With some using words like “disappointment” and “unease,” Republican majority members of the Ohio Redistricting Commission passed maps of General Assembly districts on Thursday heavily favoring GOP supermajorities that will last four years, if they make it through the courts.
In a process that bypassed the midnight deadline by minutes, the commission split along party lines 5-2 and passed GOP-produced maps that they said were presented to the commission the night before.
Currently, Republicans hold a 64-35 supermajority in the Ohio House, and a 25-8 supermajority in the Ohio Senate. The new maps continue the supermajorities, which require 60+ seats and 22+ seats respectively.
Republicans said the maps for the House and Senate approved early Thursday morning reduced the GOP stronghold with a House breakdown of 62 seats to 37 Dems, and 23 to 10 in the Senate. Democrats and Dave’s Redistricting App project a 65-seat GOP supermajority in the House.
Anti-gerrymandering advocates have repeatedly called for representation that actually reflects the make-up of voters. And Ohio voters amended the state constitution in 2015 to implement reform intended to produce bipartisan and fair districts, with 71.47% of voters supporting.
In an average of the last 16 statewide elections not including non-partisan judicial races, Republicans have won a 54% to 46% advantage.
As of 2020, 1.9 million Ohioans were registered Republican while 1.6 million were registered Democratic, for a ratio also of 54% to 46%. More than 4.5 million voters remain unaffiliated.
Nevertheless, the Republican majority said in a statement that because they’ve won 13 of 16 statewide elections they could be entitled to up to 81% of representation of the people, despite them only winning the average of 54% of the votes in those elections.
The GOP committee majority includes Ohio Gov. Mike DeWine, Secretary of State Frank LaRose, Auditor Keith Faber, Ohio House Speaker Bob Cupp and Ohio Senate President Matt Huffman. Voting against the maps were Democratic House Leader Emilia Sykes and Democratic state Sen. Vernon Sykes.
The only bipartisan agreement was a condemnation of how the process had gone, and the fact that there seemed to be no way to reach a 10-year map.
“Tonight, it has become clear to me that there will not be a compromise,” said DeWine. “It’s clear in talking to both sides that there’s not going to be an agreement, and that we could go tomorrow or the next day or the next day, and it simply was not going to occur.”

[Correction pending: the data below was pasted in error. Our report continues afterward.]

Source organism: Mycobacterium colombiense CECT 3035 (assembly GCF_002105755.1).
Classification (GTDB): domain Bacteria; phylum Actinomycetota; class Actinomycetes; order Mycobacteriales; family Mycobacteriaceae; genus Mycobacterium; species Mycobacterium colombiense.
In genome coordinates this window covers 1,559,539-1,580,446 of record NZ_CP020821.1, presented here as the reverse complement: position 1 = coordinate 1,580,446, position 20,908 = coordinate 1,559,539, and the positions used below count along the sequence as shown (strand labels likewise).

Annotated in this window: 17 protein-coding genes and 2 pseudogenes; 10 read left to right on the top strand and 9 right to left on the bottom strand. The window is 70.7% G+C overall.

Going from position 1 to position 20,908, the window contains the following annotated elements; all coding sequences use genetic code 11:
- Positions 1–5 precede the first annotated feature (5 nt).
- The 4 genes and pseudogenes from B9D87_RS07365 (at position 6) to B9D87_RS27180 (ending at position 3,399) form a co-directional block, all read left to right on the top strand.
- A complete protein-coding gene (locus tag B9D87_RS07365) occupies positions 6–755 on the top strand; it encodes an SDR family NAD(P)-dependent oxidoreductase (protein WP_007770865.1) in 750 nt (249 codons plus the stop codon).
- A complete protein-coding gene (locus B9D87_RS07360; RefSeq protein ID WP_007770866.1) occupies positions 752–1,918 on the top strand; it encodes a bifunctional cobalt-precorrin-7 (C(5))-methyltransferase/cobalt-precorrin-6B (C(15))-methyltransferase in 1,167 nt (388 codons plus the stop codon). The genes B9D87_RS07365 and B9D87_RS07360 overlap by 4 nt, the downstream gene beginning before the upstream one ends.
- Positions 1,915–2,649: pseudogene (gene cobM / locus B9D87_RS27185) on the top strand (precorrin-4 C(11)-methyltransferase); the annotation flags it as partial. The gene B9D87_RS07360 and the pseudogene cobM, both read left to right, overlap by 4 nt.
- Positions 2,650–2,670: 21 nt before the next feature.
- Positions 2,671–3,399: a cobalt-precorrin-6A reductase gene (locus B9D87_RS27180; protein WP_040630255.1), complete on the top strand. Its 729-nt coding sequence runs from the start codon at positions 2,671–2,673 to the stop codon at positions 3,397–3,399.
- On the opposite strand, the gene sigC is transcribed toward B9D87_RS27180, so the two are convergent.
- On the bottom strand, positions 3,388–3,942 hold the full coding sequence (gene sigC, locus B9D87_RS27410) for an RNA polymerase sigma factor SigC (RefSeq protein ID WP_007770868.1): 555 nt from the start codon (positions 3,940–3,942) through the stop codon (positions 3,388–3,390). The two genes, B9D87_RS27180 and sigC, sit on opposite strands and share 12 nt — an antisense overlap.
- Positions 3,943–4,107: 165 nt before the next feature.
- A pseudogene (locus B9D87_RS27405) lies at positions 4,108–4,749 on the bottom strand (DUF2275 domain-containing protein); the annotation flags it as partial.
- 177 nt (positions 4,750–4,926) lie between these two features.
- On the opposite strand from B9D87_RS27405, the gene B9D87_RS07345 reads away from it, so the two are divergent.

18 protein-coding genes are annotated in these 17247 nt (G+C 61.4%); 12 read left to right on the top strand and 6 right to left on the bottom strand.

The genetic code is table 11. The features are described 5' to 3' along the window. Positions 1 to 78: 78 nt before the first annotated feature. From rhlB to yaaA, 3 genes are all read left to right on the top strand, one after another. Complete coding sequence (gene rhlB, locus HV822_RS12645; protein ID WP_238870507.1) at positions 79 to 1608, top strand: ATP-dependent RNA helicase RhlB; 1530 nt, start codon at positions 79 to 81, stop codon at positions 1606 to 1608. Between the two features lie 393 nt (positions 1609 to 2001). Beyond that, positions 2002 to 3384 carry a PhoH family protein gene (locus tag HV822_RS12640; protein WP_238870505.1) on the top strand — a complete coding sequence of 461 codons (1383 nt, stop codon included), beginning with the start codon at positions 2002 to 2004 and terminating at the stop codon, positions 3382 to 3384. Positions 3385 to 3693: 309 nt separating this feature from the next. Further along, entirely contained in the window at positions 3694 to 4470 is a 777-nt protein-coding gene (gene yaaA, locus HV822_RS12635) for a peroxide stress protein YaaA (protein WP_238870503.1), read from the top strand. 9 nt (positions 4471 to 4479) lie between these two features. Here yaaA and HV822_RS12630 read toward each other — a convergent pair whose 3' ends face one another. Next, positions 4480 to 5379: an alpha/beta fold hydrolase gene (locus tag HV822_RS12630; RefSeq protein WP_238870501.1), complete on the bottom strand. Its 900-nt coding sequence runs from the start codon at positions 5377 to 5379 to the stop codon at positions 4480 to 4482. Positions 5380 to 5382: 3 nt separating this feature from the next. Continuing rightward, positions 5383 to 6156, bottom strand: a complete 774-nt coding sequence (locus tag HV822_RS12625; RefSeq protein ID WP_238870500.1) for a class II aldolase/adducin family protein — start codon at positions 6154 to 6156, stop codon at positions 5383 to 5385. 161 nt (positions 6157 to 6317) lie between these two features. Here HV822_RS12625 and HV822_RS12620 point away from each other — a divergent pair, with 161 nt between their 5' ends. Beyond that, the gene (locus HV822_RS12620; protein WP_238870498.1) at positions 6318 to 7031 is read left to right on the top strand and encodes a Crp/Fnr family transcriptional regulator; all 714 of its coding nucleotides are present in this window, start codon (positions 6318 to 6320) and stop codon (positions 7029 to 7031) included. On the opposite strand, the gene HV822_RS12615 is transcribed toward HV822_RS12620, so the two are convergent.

The Democratic legislators on the commission both objected to the maps as presented, with commission co-chair Sen. Vernon Sykes saying the map proposal “falls far below what’s considered to be fair.”
House Minority Leader Emilia Sykes said the maps were an affront to women who had to earn the right to vote, and minorities who are protected by the Voting Rights Act.
“To have before today a map that summarily and arrogantly eliminates the ability for women like me…to engage in a process and have their votes heard is not only offensive, it is plain wrong,” Sykes said.
The criticism of the process was broad, with Auditor Faber and Secretary of State LaRose both urging the commission to learn from its mistakes before congressional redistricting begins next month.
“I’m casting my ‘yes’ vote with great unease,” LaRose said. “I fear we’ll be back in this room very soon.”
The expectation of lawsuits was brought up quickly and early, with DeWine and others acknowledging that the courts would ultimately decide whether the maps fit the bill, or if the process was constitutional.
“I’m not judging the bill one way or another, that’s up for a court to do,” DeWine said.
The condemnation from redistricting advocacy groups was also swift, though analysis of the maps is still ongoing.
“The Commission didn’t reconvene until forty-five minutes before the midnight deadline and then enacted a map along party lines that disregards the letter and spirit of the reforms passed in 2015,” wrote Common Cause Ohio executive director Catherine Turcer in a statement sent out by the Fair Districts Ohio coalition. “We are disappointed in both the process and the result.”
Past court challenges, the discussion now turns to congressional districts representing the state, a process that should start in the next few weeks.
This story was republished from the Ohio Capital Journal under a Creative Commons license.
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